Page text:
The Long Point World Biosphere Reserve is again offering turtle nest protection covers on loan to folks who spot a turtle making a nest on their property. The nest covers are available from the gatehouse at the new Provincial Park and can be returned in early fall when the nests have hatched.  Park staff will take the names and contact info of people who borrow the covers and will provide an instruction pamphlet.

To read more about turtle nests and nest protection, click here.

 

Wildlife in Danger on Causeway

Drivers cautioned when crossing the Long Point Causeway

The Long Point World Biosphere Reserve Foundation (LPWBRF) is asking residents, cottagers and visitors driving to Long Point to slow down and be extra watchful for wildlife on the causeway leading to the beachfront community.

This year’s extremely high lake levels, combined with storm surges, have severely damaged sections of the barrier fencing intended to keep wildlife from wandering across the road. That means drivers could encounter turtles, snakes, frogs and other animals on the roadway – a rare sight since the six kilometres of fencing and 12 wildlife culverts were installed over the past 10 years.

“The cool spring weather has somewhat delayed wildlife movement, including female turtles searching for nesting sites. But as the weather warms,  animals will start moving en masse to their preferred summer locations,” said LPWBRF President Rick Levick.

Levick noted that drivers crossing the Causeway have already seen the unusual sight of dozens of muskrats wandering along the shoulders of the road – evidence of the disruption caused by high water levels in the marshes on either side of the road.  Several muskrats have been killed by vehicles in the past few weeks

Norfolk County and the LPWBRF have again set up an electronic message sign at the north end of the Causeway to remind drivers to watch for wildlife on the road. The LPWBRF will begin making repairs to the fencing over the next couple of weeks.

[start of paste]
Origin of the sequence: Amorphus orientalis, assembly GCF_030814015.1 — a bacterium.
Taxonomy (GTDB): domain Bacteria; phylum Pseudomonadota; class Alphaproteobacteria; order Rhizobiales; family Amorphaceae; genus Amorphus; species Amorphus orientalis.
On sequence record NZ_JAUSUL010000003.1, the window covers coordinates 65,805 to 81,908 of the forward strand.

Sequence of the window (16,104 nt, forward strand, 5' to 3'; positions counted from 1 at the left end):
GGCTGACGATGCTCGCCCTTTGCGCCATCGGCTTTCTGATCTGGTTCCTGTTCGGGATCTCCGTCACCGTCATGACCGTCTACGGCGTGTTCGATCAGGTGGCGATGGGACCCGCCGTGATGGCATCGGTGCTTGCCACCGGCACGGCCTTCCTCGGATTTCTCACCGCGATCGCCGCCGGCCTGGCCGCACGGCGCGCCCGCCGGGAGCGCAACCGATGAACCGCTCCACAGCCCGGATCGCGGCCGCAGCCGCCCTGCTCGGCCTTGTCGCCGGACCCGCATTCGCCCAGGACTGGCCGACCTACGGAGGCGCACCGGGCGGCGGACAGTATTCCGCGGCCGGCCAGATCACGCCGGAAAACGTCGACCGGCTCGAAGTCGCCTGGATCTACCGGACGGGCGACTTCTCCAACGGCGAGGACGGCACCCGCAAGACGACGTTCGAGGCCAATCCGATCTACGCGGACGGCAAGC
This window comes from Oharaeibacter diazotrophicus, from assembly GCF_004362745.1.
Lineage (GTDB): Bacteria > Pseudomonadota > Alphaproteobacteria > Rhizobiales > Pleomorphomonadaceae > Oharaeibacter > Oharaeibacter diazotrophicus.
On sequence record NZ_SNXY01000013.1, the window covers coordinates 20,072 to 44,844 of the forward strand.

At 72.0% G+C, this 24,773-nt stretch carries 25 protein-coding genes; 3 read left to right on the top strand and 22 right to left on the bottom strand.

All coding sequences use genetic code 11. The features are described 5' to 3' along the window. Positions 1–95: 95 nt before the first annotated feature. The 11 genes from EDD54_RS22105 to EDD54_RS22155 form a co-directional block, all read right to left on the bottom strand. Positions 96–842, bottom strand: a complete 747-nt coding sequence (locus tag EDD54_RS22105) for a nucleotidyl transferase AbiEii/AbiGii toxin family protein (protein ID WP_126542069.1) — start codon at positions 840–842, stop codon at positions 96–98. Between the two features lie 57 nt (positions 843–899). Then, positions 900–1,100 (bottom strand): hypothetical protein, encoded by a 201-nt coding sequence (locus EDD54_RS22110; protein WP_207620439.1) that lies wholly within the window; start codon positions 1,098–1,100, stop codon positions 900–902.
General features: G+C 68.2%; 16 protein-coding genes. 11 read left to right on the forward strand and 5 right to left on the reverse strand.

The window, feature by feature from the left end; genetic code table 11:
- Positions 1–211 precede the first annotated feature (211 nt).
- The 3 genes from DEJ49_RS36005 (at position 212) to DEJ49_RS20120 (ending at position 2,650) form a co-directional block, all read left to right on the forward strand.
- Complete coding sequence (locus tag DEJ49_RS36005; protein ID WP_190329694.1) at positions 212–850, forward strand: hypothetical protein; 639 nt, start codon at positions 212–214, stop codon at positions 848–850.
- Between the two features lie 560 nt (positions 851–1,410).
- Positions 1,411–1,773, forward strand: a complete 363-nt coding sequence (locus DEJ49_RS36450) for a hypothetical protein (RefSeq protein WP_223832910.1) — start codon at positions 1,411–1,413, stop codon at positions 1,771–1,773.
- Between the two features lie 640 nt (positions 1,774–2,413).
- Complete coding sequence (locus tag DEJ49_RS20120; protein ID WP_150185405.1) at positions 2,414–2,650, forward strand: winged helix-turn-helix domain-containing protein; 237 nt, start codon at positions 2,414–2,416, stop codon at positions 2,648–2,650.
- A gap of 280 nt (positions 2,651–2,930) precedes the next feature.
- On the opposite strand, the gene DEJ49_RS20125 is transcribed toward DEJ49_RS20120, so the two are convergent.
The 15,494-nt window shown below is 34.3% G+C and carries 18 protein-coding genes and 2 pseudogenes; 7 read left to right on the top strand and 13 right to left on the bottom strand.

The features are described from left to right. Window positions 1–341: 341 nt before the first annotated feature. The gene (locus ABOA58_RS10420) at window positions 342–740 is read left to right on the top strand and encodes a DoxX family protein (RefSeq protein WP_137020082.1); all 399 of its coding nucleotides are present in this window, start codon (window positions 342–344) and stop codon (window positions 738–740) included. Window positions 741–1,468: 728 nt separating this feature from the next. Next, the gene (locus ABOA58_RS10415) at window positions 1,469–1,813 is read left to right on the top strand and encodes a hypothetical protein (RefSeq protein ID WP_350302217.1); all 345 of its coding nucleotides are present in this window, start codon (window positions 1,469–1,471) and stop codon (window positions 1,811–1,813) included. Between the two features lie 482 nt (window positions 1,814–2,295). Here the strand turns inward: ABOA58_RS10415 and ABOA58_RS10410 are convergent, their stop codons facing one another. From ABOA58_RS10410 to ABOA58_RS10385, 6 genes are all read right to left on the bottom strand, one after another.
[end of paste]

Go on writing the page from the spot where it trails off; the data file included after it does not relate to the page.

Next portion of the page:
“We’ve struggled to keep the fencing in good repair since the last two culverts were installed in 2017 but there’s a limit to what a volunteer organization can manage and afford,” said Levick. “That’s why we are very pleased that Norfolk County has committed to maintaining the culverts and fencing after the Causeway road reconstruction is completed in 2020-21”.

Levick urged drivers who encounter wildlife on the road to be patient and wait for them to cross.  Slow moving animals like turtles can also be carried across the road in the direction they are heading, but only when it is safe to do so.

Long Point Biosphere Director John Everett scoops up a large snapping turtle to carry it to safety across the Causeway. Snapping turtles should be handled with care,,,,, as their name suggests,,,,

 

In related news,,,,

Due to predicted rainstorms, the workshop on building turtle nest protection boxes at the Long Point Provincial Park, scheduled for Saturday, May 25 will now be held on Sunday, May 26 at 9 am.  Anyone wishing to participate should go to the Park Office to obtain a temporary pass to enter the day use area where the workshop will be held.

Turtle nest protection boxes will again be available for loan this year and may be picked up at the Park Office.

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The Long Point World Biosphere Reserve Foundation promotes research, monitoring, community outreach and education, partnerships, and projects that support the goals of biodiversity, conservation and sustainable communities in Norfolk County. We exchange information and work collaboratively with the Canadian Biosphere Reserves Association, as well as other biosphere reserves in Canada and around the world.

For more information. please contact Rick Levick at president@longpointbiosphere.com or 416-723-2910